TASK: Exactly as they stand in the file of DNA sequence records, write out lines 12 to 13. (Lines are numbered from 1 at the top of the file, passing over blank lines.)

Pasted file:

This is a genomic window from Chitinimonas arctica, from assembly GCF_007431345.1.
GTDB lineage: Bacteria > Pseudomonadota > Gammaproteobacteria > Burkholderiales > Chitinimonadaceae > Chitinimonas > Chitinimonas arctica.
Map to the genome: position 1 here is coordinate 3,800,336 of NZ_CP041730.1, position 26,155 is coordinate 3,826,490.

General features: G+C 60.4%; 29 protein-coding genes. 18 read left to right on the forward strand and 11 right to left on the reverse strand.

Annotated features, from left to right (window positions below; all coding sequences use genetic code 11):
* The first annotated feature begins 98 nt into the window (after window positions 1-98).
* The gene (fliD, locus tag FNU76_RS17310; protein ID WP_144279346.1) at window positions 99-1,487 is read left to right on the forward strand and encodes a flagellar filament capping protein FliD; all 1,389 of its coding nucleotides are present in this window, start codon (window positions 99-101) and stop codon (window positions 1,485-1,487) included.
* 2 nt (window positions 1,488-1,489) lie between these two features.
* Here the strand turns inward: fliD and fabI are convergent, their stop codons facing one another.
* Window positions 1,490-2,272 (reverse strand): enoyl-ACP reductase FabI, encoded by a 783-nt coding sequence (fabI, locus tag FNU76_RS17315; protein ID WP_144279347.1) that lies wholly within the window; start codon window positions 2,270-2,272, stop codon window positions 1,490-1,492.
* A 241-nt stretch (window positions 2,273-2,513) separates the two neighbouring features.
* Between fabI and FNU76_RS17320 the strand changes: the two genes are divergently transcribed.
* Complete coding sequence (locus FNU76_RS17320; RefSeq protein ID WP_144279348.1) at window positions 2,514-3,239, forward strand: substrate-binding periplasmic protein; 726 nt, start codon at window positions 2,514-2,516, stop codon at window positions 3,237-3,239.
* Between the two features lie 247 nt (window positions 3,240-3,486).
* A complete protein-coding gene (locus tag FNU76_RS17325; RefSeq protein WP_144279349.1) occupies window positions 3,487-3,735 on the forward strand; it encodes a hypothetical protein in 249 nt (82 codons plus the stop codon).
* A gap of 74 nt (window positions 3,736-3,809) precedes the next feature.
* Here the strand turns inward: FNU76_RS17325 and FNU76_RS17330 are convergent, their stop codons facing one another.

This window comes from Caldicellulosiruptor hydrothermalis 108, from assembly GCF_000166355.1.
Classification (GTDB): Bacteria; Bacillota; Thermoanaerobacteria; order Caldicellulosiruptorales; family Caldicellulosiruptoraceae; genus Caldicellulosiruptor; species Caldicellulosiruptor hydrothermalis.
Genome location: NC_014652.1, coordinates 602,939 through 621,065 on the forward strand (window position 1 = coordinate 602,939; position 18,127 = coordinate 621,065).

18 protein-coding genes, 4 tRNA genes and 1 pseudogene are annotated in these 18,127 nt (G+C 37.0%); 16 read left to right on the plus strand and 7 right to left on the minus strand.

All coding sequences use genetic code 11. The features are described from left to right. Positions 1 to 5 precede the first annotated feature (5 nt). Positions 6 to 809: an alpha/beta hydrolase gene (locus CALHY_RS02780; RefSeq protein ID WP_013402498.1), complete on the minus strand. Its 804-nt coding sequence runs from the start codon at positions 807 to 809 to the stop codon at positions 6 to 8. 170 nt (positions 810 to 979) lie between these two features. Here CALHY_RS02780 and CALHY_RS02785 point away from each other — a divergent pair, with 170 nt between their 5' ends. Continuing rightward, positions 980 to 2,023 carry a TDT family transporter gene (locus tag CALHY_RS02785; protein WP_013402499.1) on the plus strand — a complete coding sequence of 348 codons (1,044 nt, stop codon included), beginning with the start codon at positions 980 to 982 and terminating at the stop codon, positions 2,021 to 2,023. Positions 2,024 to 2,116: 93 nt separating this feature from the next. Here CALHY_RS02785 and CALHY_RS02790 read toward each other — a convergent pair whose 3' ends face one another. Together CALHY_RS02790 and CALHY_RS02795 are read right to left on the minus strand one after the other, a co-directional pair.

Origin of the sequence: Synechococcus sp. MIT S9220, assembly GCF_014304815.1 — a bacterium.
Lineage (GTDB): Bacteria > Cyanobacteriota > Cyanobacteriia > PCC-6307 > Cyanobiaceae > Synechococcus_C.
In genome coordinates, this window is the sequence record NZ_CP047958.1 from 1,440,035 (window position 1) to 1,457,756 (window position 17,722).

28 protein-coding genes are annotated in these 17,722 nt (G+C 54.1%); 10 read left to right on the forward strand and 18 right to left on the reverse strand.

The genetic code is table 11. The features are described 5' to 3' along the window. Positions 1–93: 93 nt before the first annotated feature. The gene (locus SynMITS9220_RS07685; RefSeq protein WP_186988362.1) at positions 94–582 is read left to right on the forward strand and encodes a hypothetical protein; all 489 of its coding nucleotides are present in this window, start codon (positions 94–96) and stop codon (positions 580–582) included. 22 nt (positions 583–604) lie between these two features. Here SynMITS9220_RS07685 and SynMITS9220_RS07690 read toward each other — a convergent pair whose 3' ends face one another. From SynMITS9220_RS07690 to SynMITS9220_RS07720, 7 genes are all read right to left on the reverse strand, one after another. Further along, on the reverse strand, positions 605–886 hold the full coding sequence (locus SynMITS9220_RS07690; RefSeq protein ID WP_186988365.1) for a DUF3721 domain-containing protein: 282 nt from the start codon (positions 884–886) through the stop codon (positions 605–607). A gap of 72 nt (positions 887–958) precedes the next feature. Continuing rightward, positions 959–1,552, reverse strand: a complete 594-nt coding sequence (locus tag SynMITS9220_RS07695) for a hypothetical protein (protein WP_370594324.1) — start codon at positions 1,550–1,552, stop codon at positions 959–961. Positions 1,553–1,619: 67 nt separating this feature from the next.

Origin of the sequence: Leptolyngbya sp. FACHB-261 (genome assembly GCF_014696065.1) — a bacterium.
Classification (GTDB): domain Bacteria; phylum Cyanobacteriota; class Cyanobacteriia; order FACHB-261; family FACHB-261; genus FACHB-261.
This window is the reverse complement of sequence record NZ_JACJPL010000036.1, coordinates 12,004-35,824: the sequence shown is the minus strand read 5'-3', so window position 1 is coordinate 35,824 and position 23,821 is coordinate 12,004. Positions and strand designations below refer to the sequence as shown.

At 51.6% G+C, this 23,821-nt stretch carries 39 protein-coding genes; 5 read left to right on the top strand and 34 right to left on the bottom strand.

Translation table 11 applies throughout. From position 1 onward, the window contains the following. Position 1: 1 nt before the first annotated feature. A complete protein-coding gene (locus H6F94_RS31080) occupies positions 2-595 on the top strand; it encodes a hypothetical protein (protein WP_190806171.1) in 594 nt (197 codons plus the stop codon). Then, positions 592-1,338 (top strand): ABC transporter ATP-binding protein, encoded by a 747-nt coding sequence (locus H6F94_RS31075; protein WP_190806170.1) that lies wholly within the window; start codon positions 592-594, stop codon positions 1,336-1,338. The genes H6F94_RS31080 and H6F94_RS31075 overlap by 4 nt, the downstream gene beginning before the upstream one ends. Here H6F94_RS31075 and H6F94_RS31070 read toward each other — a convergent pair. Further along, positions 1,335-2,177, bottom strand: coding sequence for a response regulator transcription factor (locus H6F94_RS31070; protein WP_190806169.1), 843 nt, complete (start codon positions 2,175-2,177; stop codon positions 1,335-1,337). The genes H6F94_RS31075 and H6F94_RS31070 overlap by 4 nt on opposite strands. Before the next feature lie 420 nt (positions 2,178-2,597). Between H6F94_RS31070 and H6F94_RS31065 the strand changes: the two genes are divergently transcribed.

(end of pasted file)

* Between fabI and FNU76_RS17320 the strand changes: the two genes are divergently transcribed.
* Complete coding sequence (locus FNU76_RS17320; RefSeq protein ID WP_144279348.1) at window positions 2,514-3,239, forward strand: substrate-binding periplasmic protein; 726 nt, start codon at window positions 2,514-2,516, stop codon at window positions 3,237-3,239.